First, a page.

Anastasiades meets with former PM Blair in a private meeting; Turkish nuclear power plant launched

On Wednesday, Cypriot President Nikos Anastasiades welcomed former British Prime Minister Tony Blair in the Presidential Palace.

Blair was in Cyprus for a private visit, and after the meeting was over he told reporters that the two had an excellent discussion, which revolved around the Cypriot issue, challenges in the Middle East region and the ties between Cyprus and the UK.

Blair said they discussed “the strong ties between our two countries and the importance of keeping those ties in a very good condition. The Cypriot community is hugely respected in the UK.”

Responding to a question on the Cyprus problem, Blair mentioned that Anastasiades had explained his position, the big opportunities for Cyprus at the moment, but also the challenges because of the difficult relationships in the region. “We had the opportunity to discuss about the Middle East and Europe,” he added.

Blair also said that he was visiting the island for the first time and that he loved it.  “I love it, I love the culture, the sunshine and the people are really friendly. My daughter in law is Cypriot.” It is reminded that Blair’s son, Nicholas, is married to divorce lawyer Alexandra Bevir, whose mother is Greek Cypriot. Blair’s eldest son Euan is married to a woman whose mother is Turkish.

Turkish nuclear plant to be launched in 2023

The meeting came after newly-re-elected Russian President Vladimir Putin met with Turkish President Recep Tayyip Erdogan marking on Tuesday the official start of work to build Turkey’s first nuclear power station, launching construction of the $20 billion Akkuyu plant in the southern province of Mersin.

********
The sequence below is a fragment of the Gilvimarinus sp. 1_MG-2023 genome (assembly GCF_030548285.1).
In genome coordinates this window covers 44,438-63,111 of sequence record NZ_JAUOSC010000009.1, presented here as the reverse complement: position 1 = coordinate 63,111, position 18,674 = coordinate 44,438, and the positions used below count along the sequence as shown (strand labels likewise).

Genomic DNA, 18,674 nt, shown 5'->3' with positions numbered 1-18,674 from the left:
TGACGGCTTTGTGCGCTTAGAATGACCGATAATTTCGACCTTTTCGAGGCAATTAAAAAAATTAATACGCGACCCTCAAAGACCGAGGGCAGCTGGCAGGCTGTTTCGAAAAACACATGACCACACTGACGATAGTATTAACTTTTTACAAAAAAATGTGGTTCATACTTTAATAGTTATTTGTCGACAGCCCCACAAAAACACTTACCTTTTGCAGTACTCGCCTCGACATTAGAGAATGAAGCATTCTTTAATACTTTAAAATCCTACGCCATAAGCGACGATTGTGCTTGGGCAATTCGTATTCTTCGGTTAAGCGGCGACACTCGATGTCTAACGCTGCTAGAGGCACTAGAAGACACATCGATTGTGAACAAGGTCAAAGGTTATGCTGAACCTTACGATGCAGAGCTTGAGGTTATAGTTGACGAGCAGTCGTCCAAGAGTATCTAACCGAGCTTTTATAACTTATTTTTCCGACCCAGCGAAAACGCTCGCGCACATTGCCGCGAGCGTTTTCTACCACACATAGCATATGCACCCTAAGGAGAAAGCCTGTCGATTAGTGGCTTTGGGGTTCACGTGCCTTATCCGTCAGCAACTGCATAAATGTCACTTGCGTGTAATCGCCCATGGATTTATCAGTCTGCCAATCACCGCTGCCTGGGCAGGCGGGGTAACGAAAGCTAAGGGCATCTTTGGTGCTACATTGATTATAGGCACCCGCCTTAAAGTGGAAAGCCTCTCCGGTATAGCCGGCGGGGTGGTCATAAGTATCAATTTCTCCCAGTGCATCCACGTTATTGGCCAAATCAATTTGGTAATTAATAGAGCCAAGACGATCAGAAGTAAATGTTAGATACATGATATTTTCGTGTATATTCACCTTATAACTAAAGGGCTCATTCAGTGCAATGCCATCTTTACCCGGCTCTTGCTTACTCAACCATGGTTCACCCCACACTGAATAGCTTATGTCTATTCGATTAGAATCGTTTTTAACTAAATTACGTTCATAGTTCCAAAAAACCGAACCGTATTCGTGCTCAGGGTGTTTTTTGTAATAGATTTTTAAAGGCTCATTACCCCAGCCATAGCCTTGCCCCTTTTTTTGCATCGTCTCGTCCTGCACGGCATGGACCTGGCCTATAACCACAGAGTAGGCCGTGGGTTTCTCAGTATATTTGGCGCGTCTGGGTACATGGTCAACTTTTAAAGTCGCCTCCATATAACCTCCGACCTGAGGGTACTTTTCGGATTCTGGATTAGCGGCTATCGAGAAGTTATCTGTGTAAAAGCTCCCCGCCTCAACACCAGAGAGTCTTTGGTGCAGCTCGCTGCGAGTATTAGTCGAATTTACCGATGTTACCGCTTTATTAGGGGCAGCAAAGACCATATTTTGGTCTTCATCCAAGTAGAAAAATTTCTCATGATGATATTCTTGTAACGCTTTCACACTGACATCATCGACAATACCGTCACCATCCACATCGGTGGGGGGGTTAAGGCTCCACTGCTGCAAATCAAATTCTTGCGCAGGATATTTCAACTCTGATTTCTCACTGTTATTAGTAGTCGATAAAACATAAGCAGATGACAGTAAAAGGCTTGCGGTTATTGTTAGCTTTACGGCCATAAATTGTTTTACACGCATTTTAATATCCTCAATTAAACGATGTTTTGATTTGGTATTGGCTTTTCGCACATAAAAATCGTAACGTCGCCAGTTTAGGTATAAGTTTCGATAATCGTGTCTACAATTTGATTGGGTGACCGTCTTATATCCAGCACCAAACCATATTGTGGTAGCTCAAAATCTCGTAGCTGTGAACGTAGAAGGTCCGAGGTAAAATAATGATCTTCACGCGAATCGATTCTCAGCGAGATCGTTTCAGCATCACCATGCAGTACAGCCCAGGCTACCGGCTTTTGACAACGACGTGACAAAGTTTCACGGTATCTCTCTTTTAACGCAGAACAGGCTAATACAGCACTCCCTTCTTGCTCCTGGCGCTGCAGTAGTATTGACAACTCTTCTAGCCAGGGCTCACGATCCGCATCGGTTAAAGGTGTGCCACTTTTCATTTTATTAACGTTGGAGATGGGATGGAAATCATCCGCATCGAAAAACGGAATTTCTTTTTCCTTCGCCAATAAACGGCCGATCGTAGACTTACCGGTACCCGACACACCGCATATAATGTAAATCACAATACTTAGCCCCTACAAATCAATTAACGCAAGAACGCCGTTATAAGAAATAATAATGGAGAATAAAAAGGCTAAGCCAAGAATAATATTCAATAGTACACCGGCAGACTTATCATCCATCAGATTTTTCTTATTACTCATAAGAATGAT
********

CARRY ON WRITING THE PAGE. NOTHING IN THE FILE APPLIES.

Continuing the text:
“When all four units go online, the plant will meet 10 per cent of Turkey’s energy needs,” Erdogan said, adding that despite delays Turkey still planned to start generating power at the first unit in 2023.

Last month, sources familiar with the matter said Akkuyu was likely to miss its 2023 target start-up date, but Rosatom -the Russian state-run nuclear energy agency- which is looking for local partners to take a 49 per cent stake in the project, said it is committed to the timetable. Turkish companies have been put off by the size of the financing required as well as by concerns they will not receive a sufficient share of the lucrative construction side of the deal, two industry sources have said.

Erdogan told the news conference Turkey may cooperate with Russia on defence projects besides the S-400 missile defence system which Moscow has agreed to supply to Ankara. He did not give further details.

Turkey signed an agreement to buy the S-400 system in late December in a move which raised concern in the West because it cannot be integrated into Nato’s military architecture.

Iranian President Hassan Rouhani will join Erdogan and Putin for a three-way summit on Syria in Ankara on Wednesday.

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